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YOUNG GUNS MUSIC MAGAZINE Clarissa Serna June 2015

Corpus Christi, Tx

Featured Artists Nick Valdez San Antonio, Tx Remanon San Antonio, Tx Years Gone San Antonio, Tx

Featured Models Kelsie Smeby New Braunfels, Tx

In the loop with 210 Local Media

Artist of the Month Mark Odom Guitarist



Clarissa Serna Corpus Christi, Tx P.8

Nick Valdez San Antonio, TX P.12

Remanon San Antonio, Tx P.16


Years Gone San Antonio, TX P.18

Artist of the Month Mark Odem P.22


Special Features In the loop with 210 Local Media Mario Zamarron P.25

FEATURED MODEL Kelsie Nicole Jean Smeby New Braunfels, Tx P.28




ELORA Welcome to the fifth edition of Young Guns Music Magazine. This month we are featuring some great up and coming artists which includes our very own Nick Valdez. We're also featuring a couple of great up and coming bands that have been rocking the South Texas music scene; Remanon and Years Gone. Be sure to check out our Artist of the Month, 7 time winner of the Alamo Music Guitar Wars; guitarist Mark Odem. If you haven't heard mark play you're really missing a great show. He has a great story to tell which makes him an even greater Young Gun. You'll also hear from our favorite blogger Mario Zammaron from 210 Local Media. He's giving musicians some great tips in succeeding in the music business. Also be sure to check out our "Model of the Month" section featuring a New Braunfels, Texas beauty Kelsie Nicole Jean Smeby. Finally, there is our May Cover Artist. She is Clarissa Serna of Corpus Christi, Texas who has been making waves of her own in music. Find out what she's been up to since her performance on the Voice. Once again, Thanks so much for taking the time to visit our magazine. As always, we ask that you please share our link with your friends, and “Like� us on Facebook. Enjoy!



The Santikos Summer Music Series

17703 W IH-10 San Antonio, TX 78257 7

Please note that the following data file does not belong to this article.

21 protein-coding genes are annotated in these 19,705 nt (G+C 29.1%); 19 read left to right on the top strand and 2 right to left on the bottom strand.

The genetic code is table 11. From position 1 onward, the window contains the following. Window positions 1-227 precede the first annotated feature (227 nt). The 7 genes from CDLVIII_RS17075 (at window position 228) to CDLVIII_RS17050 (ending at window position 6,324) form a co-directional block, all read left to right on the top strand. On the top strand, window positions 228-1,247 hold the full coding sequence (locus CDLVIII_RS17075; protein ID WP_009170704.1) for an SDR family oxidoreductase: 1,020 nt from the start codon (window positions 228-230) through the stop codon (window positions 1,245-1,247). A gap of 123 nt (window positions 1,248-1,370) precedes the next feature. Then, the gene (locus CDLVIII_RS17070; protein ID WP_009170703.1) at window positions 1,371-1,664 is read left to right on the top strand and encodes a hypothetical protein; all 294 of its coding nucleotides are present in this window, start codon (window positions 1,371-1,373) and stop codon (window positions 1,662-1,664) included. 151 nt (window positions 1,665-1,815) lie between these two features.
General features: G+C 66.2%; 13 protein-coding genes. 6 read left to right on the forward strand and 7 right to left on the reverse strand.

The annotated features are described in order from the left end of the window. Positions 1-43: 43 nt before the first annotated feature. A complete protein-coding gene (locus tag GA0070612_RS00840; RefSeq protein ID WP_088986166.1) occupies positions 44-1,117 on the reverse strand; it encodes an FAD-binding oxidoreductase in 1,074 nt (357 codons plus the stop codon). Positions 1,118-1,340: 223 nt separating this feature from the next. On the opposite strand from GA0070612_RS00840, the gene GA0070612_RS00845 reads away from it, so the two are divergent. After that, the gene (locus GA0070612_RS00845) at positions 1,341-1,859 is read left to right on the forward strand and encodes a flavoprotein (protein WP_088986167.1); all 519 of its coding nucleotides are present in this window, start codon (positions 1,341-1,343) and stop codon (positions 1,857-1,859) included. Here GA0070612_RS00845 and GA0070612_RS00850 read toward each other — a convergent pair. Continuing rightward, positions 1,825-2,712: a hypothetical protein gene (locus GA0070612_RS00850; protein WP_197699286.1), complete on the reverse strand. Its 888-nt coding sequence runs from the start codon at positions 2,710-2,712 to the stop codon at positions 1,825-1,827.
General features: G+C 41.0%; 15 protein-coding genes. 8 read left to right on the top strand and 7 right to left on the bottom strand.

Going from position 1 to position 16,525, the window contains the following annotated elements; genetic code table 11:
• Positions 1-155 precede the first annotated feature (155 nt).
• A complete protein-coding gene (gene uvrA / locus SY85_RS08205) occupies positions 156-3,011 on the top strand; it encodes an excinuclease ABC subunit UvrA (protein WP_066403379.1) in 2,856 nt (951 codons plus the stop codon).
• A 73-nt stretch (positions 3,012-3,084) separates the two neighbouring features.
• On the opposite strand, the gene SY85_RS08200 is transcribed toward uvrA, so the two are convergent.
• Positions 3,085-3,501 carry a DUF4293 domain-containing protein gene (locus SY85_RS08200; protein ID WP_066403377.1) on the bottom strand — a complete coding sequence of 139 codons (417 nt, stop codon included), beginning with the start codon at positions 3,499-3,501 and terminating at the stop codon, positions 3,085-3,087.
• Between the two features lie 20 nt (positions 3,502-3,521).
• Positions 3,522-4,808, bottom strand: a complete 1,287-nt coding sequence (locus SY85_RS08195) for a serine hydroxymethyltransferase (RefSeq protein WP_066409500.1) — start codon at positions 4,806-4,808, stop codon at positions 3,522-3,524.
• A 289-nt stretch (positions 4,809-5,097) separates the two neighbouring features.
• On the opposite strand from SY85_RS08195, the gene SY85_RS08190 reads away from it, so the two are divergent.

Clarissa Serna Corpus Christi, Tx

Clarissa Serna In a city rich with Latino/cumbia-based influences, emerges an artist non-conforming to the traditional music genre. Singer/songwriter Clarissa Serna has been making a splash in the music industry, rocking the waters in her beachside hometown of Corpus Christi, Texas since 2006. With her juicy blend of pop, rock and soul, Clarissa has created a sound unique to the local flavor, yet welcoming to the mainstream market. She was featured on Season 6 of NBC's THE VOICE with an impressive 4 chair turn for her rendition of "Zombie" by The Cranberries. Clarissa went on the win her first battle round against her Shakira team mate singing "Cold as Ice" by Foreigner. Her journey ended during Battle Rounds 2, however her experience on the show has served as an incredible platform boosting her fan base by thousands and motivating her to work on her highly anticipated album. Clarissa started her stage career young, singing for various Christian and pop bands. In her early 20’s she was recruited by local mainstay bands as a club singer. Her unique ability to mimic and deliver covers attracted audiences far and wide. She has performed relentlessly as a solo act over the past several years and is the most sought-after female artist in the area. Clarissa’s natural artistic talent is seemingly limitless. Her unique voice is soft and sweet at times, yet raw, powerful and gritty. She writes her own music and plays several instruments, including guitar, piano, drums and harmonica. She has been commissioned and has sold many original paintings and moonlights as a freelance makeup artist. It’s almost unfair how so much talent can be bundled into an athleticallyframed starlet with spellbinding good looks and a chic and original sense of style. In 2011, her debut, self-titled EP was released, as well as her first official music video for the single, Hold Your Hand. The EP boasts 6 original tracks lavished with fun and catchy melodies and appeals to both male and female audiences, young and old. Currently Clarissa is back in the studio working on tracks for a new album. Her fans are more than ready for a new experience. “My music, my sound is currently experiencing a renaissance of energy and originality. I can’t wait to show the world what else I have in store. This is only the beginning of something beautiful!” Clarissa Serna